By Henry Barnes
Rudolf Steiner on the Urgent Need for Research Arising from Anthroposophy
It was the next to the last morning of the Christmas Conference for the Founding of the General Anthroposophical Society, December 31, 1923. The two morning talks dealt with aspects of scientific inquiry. The first, by Rudolf Maier, Stuttgart, concerned The Connection of Magnetism with Light, and the second, by Frau Dr. Lily Kolisko, also Stuttgart, dealt with the Physical Proof of the Working of Microorganisms. Rudolf Steiner introduced Frau Dr. Kolisko's talk with the following observations, which he then took up again after she had finished:
"If it should become possible for Anthroposophy to give to the different branches of science impulses of method which lead to certain research results, then one of the main obstacles to spiritual research existing in the world will have been removed. That is why it is so important for work of the right kind to be undertaken in the proper anthroposophical sense."
After her talk he continued:
"These experiments are, from an anthroposophical point of view, details leading to a totality which is needed by science today more urgently than can be said. Yet if we continue to work as we have been doing at present in our research institute, then perhaps in fifty, or maybe seventy-five years we shall come to the result that we need, which is that innumerable details go to make up a whole. This whole will then have a bearing not only on the life of knowledge but also on the whole of practical life as well.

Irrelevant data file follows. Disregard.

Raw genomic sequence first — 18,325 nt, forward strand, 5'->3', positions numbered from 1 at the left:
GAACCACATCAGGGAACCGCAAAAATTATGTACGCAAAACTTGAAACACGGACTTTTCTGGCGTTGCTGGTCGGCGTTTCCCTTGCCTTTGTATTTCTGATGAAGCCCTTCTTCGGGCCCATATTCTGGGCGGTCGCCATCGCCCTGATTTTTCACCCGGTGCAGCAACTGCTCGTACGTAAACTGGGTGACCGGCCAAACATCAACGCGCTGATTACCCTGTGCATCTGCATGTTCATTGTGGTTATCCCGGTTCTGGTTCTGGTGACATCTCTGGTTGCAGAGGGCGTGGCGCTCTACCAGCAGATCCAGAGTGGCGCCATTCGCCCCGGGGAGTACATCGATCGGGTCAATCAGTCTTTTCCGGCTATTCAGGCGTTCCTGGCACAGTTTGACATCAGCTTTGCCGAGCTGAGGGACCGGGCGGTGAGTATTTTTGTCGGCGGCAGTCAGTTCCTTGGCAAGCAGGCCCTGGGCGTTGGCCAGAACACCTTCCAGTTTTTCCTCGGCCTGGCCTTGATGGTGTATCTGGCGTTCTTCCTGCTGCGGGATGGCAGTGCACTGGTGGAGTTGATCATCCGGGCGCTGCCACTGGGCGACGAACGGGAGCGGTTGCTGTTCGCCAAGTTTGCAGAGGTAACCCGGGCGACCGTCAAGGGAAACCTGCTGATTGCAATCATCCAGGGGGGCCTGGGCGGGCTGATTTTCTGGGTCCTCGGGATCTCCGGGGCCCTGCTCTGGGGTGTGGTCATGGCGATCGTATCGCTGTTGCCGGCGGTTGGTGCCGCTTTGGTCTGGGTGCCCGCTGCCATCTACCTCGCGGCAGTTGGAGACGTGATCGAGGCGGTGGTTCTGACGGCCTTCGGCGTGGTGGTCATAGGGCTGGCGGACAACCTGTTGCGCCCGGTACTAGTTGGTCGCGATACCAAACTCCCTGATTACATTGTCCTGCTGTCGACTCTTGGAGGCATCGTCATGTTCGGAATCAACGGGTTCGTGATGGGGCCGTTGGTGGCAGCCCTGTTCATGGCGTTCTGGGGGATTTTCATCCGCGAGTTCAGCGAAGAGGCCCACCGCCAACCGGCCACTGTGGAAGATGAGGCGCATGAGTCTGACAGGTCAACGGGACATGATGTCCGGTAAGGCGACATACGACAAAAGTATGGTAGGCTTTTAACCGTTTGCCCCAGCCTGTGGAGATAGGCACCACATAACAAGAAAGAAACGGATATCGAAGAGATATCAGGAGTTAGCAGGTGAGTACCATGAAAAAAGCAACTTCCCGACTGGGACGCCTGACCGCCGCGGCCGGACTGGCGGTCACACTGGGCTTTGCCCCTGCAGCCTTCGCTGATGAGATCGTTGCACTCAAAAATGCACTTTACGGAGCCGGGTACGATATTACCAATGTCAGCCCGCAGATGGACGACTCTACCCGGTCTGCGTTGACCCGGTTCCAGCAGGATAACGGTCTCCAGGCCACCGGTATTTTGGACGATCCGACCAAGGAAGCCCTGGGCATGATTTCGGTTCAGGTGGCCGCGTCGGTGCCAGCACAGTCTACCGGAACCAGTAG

"People have no idea today how deeply all these things can affect practical daily life in such realms as the production of what human beings need in order to live or the development of methods of healing and so on. Now you might say that the progress of mankind has always gone forward at a slow pace and that there is not likely to be any difference in this field. However, with civilization in its present brittle and easily destructible state, it could very well happen that in fifty or seventy-five years' time the chance will have been missed for achieving what so urgently needs to be achieved...."
Rudolf Steiner concluded by saying what it would mean if it were possible for anthroposophical research to achieve in five or ten years what, he foresaw, would take fifty to seventy-five years at the speed at which work was then going forward. And he ended by saying: